TEELING: Community Involvement Can Save Schools
By WAYNE CREED
Cape Charles Wave
June 1, 2015
In the Steve Jobs authorized biography by Walter Isaacson, Jobs relates a story about growing up with his dad outside of Palo Alto. When building things, even something like a fence, his dad always emphasized that every aspect of the project be done right — not just the parts you can see, but also the parts that are hidden.
I thought of this as Andy Teeling was telling me about how he builds furniture and cabinetry. “I want the piece to be finished and professional, the quality should be the same, no matter which way you look at it. From the back, bottom, top, or if you open it up and look inside, it should all be just as polished as the part you see,” Teeling said.
This level of care, professionalism, and ethics says a lot about Teeling, and is one of the reasons that, if there is ever going to be any progress in Northampton — from business to industry to the sustainability of the county economy — it may just begin right here with Andy.
From Teeling’s perspective, ground zero for economic recovery is our schools, and it all starts with one simple question: “What can we, each of us, individuals and businesses, do for our schools?”
Teeling understands that the situation in Northampton is daunting. The school population is shrinking, a reflection of the overall contraction of the county population. With that comes a leaner tax base, leaving less and less available for our schools. “This is an all hands on deck situation,” said Teeling. “Unfortunately, the county is so divided. The zoning issues have divided us. We need both sides, and they are both right — the ones that want to protect the environment are right, but those that are more business friendly and want to see things grow and develop are also right.”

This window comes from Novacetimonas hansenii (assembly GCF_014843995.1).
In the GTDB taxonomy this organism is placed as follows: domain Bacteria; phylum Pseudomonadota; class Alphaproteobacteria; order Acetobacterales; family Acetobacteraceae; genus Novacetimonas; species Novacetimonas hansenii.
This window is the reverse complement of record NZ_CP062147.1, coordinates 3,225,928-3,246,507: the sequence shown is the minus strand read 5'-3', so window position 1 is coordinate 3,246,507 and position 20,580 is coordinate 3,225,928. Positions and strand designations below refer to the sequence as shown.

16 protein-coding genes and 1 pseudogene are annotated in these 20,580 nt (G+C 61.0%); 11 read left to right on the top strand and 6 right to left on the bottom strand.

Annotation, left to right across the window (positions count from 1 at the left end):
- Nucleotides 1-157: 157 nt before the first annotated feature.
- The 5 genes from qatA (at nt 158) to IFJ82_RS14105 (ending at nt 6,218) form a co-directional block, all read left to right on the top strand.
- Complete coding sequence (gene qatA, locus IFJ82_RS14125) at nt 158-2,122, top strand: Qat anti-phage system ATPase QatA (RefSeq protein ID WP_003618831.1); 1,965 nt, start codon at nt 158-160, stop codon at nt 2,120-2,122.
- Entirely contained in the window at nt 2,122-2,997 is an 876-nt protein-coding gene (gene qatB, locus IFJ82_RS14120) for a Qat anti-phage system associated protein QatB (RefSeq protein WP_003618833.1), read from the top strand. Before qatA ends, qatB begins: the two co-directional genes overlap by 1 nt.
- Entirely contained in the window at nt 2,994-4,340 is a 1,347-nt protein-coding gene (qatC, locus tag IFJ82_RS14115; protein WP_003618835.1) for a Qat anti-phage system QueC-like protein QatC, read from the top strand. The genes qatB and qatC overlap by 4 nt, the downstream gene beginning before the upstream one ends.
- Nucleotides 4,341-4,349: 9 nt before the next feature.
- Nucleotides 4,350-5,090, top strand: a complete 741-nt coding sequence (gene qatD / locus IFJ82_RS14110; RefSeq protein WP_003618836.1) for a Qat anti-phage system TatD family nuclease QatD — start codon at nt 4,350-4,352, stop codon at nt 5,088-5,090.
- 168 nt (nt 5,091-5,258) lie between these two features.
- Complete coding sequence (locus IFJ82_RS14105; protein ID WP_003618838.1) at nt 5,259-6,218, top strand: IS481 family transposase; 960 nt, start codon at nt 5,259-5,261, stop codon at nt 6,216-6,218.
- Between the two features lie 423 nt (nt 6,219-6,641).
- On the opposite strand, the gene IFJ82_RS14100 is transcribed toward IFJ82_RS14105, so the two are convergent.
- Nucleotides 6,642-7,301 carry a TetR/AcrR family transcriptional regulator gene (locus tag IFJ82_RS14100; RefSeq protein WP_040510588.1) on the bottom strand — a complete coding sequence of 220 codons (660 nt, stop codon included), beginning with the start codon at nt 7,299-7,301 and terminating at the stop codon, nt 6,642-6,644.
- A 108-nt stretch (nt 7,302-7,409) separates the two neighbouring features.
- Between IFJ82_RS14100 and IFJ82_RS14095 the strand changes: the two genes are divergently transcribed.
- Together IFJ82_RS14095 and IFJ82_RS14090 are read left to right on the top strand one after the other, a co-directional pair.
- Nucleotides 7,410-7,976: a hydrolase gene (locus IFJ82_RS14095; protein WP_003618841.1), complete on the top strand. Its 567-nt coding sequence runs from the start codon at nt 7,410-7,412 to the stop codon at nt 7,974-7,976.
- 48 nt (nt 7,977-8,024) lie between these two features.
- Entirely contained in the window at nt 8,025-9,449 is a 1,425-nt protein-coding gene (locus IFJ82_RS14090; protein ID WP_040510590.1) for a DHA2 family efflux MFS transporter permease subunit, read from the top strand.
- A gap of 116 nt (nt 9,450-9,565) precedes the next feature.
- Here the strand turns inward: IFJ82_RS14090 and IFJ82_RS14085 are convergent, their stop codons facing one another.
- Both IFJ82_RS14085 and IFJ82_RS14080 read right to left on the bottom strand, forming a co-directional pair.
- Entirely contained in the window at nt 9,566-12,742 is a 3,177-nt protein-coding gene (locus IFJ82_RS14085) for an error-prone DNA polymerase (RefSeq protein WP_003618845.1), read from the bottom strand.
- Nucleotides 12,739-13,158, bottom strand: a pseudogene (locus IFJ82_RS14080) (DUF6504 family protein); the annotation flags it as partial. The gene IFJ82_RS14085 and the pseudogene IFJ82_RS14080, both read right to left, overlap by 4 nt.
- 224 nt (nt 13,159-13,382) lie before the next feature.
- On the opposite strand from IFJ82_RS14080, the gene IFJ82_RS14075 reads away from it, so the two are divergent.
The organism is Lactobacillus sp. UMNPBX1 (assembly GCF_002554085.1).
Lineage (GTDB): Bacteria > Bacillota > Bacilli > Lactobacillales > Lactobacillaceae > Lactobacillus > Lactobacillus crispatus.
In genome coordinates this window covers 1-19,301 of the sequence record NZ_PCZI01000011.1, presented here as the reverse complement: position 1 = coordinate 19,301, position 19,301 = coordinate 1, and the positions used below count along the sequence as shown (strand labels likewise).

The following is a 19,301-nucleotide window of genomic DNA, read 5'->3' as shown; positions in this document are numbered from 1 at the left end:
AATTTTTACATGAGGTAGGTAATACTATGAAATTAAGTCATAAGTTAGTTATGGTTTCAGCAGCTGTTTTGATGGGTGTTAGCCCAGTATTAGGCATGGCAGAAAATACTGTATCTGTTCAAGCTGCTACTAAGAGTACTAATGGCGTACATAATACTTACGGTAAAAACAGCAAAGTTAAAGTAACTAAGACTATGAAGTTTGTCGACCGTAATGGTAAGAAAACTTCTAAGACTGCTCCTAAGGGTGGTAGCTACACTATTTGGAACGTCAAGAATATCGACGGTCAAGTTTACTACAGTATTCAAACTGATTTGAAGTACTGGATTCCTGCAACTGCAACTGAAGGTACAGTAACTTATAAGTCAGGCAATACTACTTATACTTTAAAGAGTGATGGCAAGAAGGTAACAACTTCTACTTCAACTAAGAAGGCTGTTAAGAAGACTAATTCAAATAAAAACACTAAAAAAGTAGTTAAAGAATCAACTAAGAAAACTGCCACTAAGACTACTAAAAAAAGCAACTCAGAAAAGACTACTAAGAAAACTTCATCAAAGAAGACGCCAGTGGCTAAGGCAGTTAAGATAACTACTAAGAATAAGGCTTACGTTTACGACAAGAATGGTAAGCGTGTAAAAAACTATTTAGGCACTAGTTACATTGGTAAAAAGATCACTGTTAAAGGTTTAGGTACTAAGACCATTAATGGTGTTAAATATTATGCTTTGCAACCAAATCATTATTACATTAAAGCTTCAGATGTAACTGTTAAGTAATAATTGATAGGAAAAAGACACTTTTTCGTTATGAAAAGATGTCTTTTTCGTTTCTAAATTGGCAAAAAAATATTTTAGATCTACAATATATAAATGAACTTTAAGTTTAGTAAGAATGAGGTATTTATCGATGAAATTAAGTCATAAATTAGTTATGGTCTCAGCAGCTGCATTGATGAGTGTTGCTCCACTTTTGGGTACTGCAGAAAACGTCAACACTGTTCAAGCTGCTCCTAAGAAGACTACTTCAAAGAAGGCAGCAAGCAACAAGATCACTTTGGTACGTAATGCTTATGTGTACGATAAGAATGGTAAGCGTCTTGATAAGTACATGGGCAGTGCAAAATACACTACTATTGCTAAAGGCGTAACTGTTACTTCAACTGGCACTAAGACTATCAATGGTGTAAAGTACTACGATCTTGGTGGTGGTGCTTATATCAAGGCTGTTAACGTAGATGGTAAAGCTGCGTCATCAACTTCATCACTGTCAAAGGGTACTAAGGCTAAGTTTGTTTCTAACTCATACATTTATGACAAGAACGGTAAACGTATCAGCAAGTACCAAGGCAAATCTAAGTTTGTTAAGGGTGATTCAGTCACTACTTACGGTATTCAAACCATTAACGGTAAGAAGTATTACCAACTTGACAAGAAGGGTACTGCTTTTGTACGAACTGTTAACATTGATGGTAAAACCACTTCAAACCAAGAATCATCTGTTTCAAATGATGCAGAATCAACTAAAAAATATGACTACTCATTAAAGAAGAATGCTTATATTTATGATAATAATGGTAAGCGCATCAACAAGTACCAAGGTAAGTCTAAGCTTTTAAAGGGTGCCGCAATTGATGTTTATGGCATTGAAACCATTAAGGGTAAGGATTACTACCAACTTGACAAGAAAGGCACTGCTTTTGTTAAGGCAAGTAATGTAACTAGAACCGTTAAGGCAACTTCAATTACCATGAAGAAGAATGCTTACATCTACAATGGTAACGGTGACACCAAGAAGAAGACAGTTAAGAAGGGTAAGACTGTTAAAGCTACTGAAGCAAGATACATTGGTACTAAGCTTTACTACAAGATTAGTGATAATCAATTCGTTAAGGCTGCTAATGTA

Teeling believes this division has created a logjam, with the kids and the County’s economic health stuck in the middle. Businesses and families won’t move here because of the perception that Northampton schools are subpar. “The contentiousness, the division needs to end. We all need something that we can focus on, to work together on, and that is the schools. Committing ourselves to improving the schools, by putting our attention on our future citizens, will be good for business, be good for the economy,” he said.